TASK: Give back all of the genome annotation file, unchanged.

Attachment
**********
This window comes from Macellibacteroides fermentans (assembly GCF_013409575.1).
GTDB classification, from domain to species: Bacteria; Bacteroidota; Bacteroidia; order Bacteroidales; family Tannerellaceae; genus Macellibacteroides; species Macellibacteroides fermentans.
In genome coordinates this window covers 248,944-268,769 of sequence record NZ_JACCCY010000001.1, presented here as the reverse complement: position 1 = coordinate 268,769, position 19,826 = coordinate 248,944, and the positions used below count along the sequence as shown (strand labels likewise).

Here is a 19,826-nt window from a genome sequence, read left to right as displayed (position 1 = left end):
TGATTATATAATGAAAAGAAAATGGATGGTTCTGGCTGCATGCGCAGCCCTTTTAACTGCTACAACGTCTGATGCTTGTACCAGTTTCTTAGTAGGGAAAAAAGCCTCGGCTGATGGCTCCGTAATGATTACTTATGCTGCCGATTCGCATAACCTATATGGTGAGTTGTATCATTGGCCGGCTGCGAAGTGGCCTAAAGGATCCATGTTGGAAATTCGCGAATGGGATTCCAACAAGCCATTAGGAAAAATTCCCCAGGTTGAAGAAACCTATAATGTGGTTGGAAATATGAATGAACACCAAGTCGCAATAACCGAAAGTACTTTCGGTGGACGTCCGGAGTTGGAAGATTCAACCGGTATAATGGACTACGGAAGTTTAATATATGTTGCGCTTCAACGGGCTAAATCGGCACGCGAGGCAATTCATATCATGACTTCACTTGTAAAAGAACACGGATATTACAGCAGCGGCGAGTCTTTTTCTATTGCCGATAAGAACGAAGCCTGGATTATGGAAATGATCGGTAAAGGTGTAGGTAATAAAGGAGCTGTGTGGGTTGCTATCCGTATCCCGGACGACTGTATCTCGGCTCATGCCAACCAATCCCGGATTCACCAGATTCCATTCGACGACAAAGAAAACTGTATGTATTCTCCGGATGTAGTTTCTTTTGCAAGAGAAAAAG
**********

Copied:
This window comes from Macellibacteroides fermentans (assembly GCF_013409575.1).
GTDB classification, from domain to species: Bacteria; Bacteroidota; Bacteroidia; order Bacteroidales; family Tannerellaceae; genus Macellibacteroides; species Macellibacteroides fermentans.
In genome coordinates this window covers 248,944-268,769 of sequence record NZ_JACCCY010000001.1, presented here as the reverse complement: position 1 = coordinate 268,769, position 19,826 = coordinate 248,944, and the positions used below count along the sequence as shown (strand labels likewise).

Here is a 19,826-nt window from a genome sequence, read left to right as displayed (position 1 = left end):
TGATTATATAATGAAAAGAAAATGGATGGTTCTGGCTGCATGCGCAGCCCTTTTAACTGCTACAACGTCTGATGCTTGTACCAGTTTCTTAGTAGGGAAAAAAGCCTCGGCTGATGGCTCCGTAATGATTACTTATGCTGCCGATTCGCATAACCTATATGGTGAGTTGTATCATTGGCCGGCTGCGAAGTGGCCTAAAGGATCCATGTTGGAAATTCGCGAATGGGATTCCAACAAGCCATTAGGAAAAATTCCCCAGGTTGAAGAAACCTATAATGTGGTTGGAAATATGAATGAACACCAAGTCGCAATAACCGAAAGTACTTTCGGTGGACGTCCGGAGTTGGAAGATTCAACCGGTATAATGGACTACGGAAGTTTAATATATGTTGCGCTTCAACGGGCTAAATCGGCACGCGAGGCAATTCATATCATGACTTCACTTGTAAAAGAACACGGATATTACAGCAGCGGCGAGTCTTTTTCTATTGCCGATAAGAACGAAGCCTGGATTATGGAAATGATCGGTAAAGGTGTAGGTAATAAAGGAGCTGTGTGGGTTGCTATCCGTATCCCGGACGACTGTATCTCGGCTCATGCCAACCAATCCCGGATTCACCAGATTCCATTCGACGACAAAGAAAACTGTATGTATTCTCCGGATGTAGTTTCTTTTGCAAGAGAAAAAG